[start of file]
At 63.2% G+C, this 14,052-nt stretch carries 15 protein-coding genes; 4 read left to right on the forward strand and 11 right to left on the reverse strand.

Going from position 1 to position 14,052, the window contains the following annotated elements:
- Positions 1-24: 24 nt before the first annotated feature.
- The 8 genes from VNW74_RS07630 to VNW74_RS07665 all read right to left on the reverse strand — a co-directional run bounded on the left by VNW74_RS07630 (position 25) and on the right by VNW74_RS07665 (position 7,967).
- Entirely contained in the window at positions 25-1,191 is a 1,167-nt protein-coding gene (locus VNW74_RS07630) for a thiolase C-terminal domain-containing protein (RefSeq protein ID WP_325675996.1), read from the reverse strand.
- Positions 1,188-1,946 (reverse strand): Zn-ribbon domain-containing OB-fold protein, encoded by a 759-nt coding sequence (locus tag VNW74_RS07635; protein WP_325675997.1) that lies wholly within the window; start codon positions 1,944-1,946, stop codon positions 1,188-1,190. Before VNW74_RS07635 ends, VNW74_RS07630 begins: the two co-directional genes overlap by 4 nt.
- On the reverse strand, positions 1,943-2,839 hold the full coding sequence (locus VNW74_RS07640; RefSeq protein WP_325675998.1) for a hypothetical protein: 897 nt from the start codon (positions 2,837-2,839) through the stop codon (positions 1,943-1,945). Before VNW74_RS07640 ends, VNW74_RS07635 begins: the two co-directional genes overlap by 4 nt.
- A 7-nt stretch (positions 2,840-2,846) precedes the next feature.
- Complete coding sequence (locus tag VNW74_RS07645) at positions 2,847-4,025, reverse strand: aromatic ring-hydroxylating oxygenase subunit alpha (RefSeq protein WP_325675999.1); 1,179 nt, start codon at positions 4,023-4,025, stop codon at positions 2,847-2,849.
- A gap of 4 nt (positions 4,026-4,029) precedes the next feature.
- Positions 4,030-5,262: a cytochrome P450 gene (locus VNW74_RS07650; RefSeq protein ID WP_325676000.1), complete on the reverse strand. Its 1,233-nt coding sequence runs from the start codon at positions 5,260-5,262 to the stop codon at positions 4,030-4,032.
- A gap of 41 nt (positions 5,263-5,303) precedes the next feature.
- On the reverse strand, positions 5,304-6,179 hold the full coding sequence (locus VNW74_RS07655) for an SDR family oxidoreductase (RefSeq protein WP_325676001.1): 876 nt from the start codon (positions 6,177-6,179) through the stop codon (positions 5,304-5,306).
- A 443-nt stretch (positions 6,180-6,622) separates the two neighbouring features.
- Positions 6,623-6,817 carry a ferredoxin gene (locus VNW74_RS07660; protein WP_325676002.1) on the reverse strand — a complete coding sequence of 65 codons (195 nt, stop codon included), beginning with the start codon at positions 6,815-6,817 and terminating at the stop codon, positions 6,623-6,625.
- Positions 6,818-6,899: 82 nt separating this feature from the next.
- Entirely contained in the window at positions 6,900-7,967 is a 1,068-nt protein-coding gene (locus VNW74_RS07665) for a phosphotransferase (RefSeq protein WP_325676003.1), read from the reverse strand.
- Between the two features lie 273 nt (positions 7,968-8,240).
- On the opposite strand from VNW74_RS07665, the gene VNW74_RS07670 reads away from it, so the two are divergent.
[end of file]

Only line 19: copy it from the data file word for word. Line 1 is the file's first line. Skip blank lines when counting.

- On the opposite strand from VNW74_RS07665, the gene VNW74_RS07670 reads away from it, so the two are divergent.